Tuesday, October 19, 2010
The pipa (Chinese: 琵琶; pinyin: pípá) is a four-stringed Chinese musical instrument, belonging to the plucked category of instruments (弹拨乐器/彈撥樂器). Sometimes called the Chinese lute, the instrument has a pear-shaped wooden body with a varying number of frets ranging from 12–26. Another Chinese 4 string plucked lute is the liuqin, which looks like a smaller version of the pipa.
The pipa appeared in the Qin Dynasty (221 - 206 BCE) and was developed during the Han Dynasty. It is one of the most popular Chinese instruments and has been played for nearly two thousand years in China. Several related instruments in East and Southeast Asia are derived from the pipa; these include the Japanese biwa, the Vietnamese đàn tỳ bà, and the Korean bipa. The Korean instrument is the only one of the three that is no longer used.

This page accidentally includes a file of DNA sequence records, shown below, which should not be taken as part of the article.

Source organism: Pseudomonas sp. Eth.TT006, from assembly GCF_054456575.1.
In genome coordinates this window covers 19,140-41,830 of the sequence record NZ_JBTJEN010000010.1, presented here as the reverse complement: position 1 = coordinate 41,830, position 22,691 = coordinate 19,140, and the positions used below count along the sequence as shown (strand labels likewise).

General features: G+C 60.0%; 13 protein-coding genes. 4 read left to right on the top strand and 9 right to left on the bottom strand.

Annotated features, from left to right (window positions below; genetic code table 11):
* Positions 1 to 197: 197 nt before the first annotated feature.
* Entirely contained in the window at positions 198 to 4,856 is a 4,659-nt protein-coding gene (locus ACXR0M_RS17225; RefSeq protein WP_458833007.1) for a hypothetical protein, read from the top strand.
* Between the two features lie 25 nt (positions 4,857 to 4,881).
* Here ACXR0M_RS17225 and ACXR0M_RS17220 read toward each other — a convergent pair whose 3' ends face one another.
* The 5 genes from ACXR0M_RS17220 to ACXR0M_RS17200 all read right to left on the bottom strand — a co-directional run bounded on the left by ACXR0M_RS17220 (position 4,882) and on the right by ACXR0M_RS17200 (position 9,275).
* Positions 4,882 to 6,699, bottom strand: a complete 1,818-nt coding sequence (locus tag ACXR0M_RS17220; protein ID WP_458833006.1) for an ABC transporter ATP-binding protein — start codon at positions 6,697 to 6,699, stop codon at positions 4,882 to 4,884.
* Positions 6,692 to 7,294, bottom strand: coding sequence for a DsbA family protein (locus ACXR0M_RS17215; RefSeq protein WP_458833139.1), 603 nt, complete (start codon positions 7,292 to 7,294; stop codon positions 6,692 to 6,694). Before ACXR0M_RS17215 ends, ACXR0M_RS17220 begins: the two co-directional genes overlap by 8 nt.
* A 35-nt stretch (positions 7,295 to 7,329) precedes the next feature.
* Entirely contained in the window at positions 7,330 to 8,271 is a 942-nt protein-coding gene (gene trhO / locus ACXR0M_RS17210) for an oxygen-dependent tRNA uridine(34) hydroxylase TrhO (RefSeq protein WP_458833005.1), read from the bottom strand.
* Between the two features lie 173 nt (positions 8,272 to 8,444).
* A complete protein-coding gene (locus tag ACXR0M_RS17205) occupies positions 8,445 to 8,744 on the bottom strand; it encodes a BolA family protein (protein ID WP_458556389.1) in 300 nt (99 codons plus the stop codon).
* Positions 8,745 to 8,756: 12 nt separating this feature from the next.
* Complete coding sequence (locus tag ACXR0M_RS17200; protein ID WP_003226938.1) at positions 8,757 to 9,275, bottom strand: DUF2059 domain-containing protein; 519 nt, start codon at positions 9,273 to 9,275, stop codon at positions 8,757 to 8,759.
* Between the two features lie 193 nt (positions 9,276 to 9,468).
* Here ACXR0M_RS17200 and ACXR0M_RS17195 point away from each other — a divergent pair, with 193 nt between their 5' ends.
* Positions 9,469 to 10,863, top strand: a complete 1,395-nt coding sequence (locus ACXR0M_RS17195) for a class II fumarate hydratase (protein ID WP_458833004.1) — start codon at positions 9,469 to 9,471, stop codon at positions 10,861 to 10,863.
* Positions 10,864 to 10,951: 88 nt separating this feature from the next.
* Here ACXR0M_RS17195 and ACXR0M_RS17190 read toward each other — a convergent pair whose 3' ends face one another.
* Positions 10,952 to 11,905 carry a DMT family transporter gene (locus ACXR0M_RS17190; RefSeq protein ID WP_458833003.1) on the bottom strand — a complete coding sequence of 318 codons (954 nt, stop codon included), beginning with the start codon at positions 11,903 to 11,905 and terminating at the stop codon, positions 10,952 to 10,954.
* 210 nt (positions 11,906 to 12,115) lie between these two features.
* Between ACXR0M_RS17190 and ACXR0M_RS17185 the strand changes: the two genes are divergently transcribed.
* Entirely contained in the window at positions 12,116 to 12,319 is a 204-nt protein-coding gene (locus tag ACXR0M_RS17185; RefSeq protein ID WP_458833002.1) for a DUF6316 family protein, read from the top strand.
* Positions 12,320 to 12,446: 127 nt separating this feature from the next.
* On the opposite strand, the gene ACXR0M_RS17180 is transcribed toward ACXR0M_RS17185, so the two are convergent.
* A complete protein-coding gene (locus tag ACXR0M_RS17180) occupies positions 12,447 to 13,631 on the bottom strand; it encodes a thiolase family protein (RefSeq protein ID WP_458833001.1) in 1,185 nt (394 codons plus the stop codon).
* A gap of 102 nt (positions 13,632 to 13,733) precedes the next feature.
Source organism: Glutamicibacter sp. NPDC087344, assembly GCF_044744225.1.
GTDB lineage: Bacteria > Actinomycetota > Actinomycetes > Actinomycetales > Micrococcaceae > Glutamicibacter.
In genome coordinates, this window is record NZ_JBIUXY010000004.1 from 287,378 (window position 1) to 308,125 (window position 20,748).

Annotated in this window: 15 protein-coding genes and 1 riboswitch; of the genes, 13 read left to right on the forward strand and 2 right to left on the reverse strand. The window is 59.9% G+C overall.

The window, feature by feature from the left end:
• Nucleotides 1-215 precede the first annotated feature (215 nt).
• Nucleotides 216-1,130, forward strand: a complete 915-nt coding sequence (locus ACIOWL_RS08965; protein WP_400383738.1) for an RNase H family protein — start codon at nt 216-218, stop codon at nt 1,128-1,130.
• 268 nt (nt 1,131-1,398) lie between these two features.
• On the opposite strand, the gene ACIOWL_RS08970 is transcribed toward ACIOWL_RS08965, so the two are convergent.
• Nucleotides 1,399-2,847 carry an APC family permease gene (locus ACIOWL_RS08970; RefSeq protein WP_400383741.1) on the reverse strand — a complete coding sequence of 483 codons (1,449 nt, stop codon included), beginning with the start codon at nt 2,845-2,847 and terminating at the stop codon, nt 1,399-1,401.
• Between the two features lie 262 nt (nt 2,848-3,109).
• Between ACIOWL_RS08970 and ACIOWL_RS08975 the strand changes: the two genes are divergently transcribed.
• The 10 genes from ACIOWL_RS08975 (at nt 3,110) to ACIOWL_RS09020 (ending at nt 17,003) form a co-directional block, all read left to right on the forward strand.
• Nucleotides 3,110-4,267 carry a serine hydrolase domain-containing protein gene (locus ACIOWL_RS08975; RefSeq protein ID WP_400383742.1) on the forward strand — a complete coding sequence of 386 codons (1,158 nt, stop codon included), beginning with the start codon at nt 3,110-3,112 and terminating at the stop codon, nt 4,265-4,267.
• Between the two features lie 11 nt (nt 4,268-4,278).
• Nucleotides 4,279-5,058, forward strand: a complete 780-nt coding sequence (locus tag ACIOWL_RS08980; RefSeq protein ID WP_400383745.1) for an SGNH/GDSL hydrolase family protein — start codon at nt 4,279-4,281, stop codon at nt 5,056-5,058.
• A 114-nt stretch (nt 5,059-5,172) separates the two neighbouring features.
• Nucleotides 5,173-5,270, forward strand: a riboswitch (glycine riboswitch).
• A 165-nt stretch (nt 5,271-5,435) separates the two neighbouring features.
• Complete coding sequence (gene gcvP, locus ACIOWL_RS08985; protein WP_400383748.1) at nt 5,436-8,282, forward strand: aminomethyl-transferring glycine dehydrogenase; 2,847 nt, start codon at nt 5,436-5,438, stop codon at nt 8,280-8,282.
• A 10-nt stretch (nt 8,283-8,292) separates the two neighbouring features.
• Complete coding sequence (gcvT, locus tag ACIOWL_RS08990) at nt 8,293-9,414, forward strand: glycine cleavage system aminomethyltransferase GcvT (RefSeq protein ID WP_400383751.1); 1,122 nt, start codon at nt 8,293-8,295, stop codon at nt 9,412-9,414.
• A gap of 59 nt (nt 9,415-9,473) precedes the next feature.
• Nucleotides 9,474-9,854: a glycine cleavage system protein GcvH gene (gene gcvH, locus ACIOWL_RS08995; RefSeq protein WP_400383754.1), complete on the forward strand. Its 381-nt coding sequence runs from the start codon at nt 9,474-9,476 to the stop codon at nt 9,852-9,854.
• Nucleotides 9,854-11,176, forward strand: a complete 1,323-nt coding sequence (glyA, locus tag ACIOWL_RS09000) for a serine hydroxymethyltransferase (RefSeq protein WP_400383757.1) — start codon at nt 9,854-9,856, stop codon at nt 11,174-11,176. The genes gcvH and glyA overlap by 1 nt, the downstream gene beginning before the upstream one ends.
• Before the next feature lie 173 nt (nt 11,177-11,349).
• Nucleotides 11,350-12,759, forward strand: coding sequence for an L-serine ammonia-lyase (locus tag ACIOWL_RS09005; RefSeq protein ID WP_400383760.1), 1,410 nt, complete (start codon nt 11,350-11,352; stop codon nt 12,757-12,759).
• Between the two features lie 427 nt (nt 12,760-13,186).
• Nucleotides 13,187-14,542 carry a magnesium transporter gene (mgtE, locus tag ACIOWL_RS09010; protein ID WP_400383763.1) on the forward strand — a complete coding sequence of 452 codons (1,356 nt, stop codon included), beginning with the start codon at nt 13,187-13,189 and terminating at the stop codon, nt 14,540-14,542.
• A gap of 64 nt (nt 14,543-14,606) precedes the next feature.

Liu Fang (simplified Chinese: 刘芳; traditional Chinese: 劉芳) (born 1974) is one of the most prominent pipa players in the world. Born in Kunming in the Chinese province of Yunnan, she began playing the pipa at the age of 6. Her first solo public performance was at the age of 9. In 1986, at age 11, she played for Queen Elizabeth II. Her studies at the Shanghai Conservatory of Music broadened her musical range and allowed her to study the guzheng. At the age of 22, Liu Fang immigrated to Canada and is now a Canadian citizen, currently residing in Montreal. The decision to move to Quebec allowed her virtuosic playing to reach a wider international audience.